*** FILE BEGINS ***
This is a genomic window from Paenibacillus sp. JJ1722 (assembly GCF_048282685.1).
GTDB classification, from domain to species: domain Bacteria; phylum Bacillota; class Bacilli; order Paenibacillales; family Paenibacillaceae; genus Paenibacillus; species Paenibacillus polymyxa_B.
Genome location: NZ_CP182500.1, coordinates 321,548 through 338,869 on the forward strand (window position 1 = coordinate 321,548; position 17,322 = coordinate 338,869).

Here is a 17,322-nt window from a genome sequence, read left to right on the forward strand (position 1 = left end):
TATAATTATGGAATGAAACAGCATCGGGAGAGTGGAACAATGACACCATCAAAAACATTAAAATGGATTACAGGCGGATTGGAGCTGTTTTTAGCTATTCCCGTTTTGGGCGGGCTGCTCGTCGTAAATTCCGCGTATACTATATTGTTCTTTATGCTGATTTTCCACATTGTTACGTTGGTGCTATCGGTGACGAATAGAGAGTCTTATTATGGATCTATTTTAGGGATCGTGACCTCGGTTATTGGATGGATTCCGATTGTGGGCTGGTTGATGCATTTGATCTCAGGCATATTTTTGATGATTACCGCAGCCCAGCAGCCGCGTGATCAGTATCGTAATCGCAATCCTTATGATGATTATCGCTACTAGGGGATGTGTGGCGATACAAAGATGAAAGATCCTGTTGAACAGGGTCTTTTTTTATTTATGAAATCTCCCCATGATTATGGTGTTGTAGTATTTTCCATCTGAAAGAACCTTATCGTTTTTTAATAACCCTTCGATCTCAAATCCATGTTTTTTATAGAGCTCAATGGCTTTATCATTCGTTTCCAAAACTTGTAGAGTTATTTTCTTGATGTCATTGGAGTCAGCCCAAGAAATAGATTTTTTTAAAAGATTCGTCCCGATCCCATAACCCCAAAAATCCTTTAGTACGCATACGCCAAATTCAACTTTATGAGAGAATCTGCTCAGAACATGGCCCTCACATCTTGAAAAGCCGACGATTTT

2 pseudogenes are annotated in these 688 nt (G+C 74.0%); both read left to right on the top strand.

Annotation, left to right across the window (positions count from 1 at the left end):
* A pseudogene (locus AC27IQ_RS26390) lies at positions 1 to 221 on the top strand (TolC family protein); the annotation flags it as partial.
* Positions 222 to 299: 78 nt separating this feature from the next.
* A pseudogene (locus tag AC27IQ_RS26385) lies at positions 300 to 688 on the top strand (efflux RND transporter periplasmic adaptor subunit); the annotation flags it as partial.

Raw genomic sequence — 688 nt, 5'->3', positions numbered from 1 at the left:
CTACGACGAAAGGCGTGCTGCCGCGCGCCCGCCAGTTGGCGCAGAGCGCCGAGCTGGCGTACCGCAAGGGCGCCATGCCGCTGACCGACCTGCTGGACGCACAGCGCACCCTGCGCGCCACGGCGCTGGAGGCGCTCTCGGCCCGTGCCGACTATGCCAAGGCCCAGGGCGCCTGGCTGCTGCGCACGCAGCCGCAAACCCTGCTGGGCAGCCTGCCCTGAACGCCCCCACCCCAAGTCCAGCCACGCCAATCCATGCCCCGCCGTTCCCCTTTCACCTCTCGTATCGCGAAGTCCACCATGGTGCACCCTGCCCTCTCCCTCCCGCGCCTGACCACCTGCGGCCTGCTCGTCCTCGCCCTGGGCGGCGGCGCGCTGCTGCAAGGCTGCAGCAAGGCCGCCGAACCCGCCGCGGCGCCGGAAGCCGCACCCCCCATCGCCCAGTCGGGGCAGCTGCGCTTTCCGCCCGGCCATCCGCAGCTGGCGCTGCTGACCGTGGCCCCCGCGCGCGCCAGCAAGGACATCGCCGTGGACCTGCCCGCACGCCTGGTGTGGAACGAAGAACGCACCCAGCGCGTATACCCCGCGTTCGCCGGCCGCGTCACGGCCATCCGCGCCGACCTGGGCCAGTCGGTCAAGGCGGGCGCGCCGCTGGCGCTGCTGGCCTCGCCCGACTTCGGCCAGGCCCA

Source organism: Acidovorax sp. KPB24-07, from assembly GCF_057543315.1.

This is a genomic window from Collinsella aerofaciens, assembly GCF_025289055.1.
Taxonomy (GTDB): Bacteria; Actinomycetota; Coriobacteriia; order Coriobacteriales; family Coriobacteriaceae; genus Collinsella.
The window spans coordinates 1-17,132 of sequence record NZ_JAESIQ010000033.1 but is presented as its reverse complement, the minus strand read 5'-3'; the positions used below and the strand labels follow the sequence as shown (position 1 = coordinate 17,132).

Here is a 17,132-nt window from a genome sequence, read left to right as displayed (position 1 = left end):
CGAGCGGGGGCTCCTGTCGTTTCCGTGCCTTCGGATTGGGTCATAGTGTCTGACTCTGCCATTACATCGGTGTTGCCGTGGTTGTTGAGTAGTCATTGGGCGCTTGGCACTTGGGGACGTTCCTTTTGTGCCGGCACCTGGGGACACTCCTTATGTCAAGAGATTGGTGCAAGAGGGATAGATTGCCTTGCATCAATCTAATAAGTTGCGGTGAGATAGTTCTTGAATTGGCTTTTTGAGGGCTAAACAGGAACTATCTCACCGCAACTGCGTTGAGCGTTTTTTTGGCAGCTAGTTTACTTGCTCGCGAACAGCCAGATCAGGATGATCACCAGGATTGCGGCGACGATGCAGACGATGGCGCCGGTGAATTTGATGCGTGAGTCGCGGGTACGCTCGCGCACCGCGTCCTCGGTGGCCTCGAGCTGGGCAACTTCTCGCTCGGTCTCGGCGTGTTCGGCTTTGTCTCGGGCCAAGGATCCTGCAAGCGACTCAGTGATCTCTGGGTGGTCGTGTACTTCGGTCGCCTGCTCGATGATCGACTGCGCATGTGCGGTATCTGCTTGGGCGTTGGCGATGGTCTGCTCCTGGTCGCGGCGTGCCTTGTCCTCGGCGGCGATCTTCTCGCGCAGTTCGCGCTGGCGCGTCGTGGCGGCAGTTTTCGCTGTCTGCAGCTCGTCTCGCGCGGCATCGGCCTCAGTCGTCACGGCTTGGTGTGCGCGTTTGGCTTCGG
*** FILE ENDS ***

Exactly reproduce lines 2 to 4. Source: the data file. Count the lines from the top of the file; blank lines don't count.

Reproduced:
GTDB classification, from domain to species: domain Bacteria; phylum Bacillota; class Bacilli; order Paenibacillales; family Paenibacillaceae; genus Paenibacillus; species Paenibacillus polymyxa_B.
Genome location: NZ_CP182500.1, coordinates 321,548 through 338,869 on the forward strand (window position 1 = coordinate 321,548; position 17,322 = coordinate 338,869).

Here is a 17,322-nt window from a genome sequence, read left to right on the forward strand (position 1 = left end):